You will be redirected back to your article in seconds

Screenwriters Puzzle Out Real-Life Subjects: Writers on Writers 2014

When it comes to historical figures, not all stories are created equal.

“If you’re writing the Nelson Mandela story, there are moments in that life that you can’t mess around with,” says “Wild” screenwriter Nick Hornby. “One needs to be historically accurate.”

But not all true stories are created equal. Less familiar real-life subjects, who aren’t well-defined in the public mind, offer screenwriters more opportunities to be creative.

That doesn’t give scripters total poetic license, though. There are limits, and the challenge for writers is finding those limits, because they differ on every project. Graham Moore, screenwriter of “The Imitation Game,” encapsulates the dilemma: “The trick is to balance drama and history in a way that’s ethical and responsible … while condensing and compressing so we can present things in a film.”

SEE ALSO: Writers on Writers 2014

Anthony McCarten, who adapted Jane Hawking’s account of her marriage to famed physicist Stephen Hawking into “The Theory of Everything,” says, “Distortion should be avoided at all costs. With facts so readily Google-checked playing too fast and loose almost always backfires with the public.”
Yet “you do a biography’s subject no favors at all if the film is dull and unwatchable,” he says. That’s the risk of inventing too little.

Each cine-biographer chooses a dramatic purpose, then draws a line based on that. McCarten calls it his “theme.” Hornby says for less-than-famous subjects, “It’s what that story represents that’s important. As long as you end up with the same feeling and the same meaning in your story, I think you’re at liberty to depart from what actually occurred.”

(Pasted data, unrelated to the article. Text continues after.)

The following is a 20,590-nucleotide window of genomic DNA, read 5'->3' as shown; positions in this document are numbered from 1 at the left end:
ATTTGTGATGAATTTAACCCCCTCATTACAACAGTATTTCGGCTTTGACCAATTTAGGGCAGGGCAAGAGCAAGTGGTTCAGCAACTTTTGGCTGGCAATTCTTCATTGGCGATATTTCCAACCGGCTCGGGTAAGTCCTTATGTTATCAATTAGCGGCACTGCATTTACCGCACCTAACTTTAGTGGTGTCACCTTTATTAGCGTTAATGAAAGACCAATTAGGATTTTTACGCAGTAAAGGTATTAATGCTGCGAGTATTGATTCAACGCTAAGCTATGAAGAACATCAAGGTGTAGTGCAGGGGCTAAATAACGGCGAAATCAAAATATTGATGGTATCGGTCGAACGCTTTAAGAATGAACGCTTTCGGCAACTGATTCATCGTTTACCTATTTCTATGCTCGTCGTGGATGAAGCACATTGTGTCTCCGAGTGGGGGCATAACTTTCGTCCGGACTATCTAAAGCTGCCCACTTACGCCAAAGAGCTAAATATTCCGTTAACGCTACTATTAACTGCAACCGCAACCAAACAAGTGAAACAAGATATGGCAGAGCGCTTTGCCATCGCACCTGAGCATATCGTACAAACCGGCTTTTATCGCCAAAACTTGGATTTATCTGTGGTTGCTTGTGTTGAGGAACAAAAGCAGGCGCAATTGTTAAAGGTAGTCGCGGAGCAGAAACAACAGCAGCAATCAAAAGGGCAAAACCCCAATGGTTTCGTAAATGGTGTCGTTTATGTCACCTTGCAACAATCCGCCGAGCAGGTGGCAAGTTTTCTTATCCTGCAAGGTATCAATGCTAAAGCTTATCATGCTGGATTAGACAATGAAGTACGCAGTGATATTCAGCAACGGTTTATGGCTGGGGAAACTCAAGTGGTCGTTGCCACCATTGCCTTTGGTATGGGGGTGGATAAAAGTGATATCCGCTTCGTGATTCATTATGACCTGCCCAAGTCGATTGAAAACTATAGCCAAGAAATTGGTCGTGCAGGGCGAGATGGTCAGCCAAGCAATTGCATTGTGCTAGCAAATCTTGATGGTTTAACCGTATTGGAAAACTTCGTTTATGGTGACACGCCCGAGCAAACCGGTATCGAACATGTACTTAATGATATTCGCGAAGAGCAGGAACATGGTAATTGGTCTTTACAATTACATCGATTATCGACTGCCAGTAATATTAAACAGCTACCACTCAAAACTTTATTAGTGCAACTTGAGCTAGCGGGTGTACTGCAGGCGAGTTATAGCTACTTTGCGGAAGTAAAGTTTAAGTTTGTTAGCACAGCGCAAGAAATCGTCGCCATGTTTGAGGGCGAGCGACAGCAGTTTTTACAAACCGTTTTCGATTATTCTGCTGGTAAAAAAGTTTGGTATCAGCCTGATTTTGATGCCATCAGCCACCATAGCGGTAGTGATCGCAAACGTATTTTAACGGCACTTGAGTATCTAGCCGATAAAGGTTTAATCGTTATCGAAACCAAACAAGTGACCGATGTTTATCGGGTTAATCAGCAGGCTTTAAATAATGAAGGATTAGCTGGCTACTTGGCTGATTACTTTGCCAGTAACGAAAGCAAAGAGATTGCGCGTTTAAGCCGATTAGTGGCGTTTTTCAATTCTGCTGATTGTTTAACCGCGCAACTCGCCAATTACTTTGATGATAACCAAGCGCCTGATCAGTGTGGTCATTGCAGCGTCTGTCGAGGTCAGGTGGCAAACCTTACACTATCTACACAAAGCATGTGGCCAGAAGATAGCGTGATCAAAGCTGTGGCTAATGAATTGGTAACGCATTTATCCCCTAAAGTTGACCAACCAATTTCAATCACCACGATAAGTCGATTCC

For Hornby, adapting “Wild” meant reducing Cheryl Strayed’s siblings by one and compressing her hedonistic period, the quicker to get to her life-changing Pacific Crest Trail odyssey.

“It’s such a raw book,” Hornby says, “so personal and brave, we felt we had a duty of care to Cheryl and her family.” Also to millions of fans.

Stephen Hawking is a beloved figure for most seeing “The Theory of Everything.” Yet his pre-ALS life is obscure — first wife and co-protagonist Jane even more so. And when they were alone together, McCarten wryly notes, “of course I wasn’t there.”

A scribe should “locate the big moments you need” out of what’s fully documented, he advises. “Where poetic license must and should come into play, is in those vast empty spaces between the known facts.” Such spaces include dialogue, for which “you engage in what I call emotional ventriloquism. … You can’t hope for literal truth, but what you’re after is emotional authenticity.”

McCarten proudly quotes the Hawkings’ daughter, who said to him: “‘How did you catch my childhood? How did you know we did that stuff?’ Well, we didn’t know. That goes under the heading of ‘inspired speculation.’ ”

Plenty of speculation was applied to Alan Turing on “The Imitation Game.” The Nazis’ Enigma code cracker was something of an enigma himself.

“We have no audio recording or video of Turing and he had layers and layers of secrets he had to keep in his chest,” Moore says, matters of national intelligence and personal illicit sexuality. Official files remain sealed, while contemporaries’ recollections proved frustrating. Turing’s stutter, for instance, was deemed debilitating by some and minor by others.

Where evidence is contradictory or lacking, Moore says, “you have to interpolate educated guesses from varied data points. … What can we do on screen to create, and remain true to, Turing’s experience of the world?”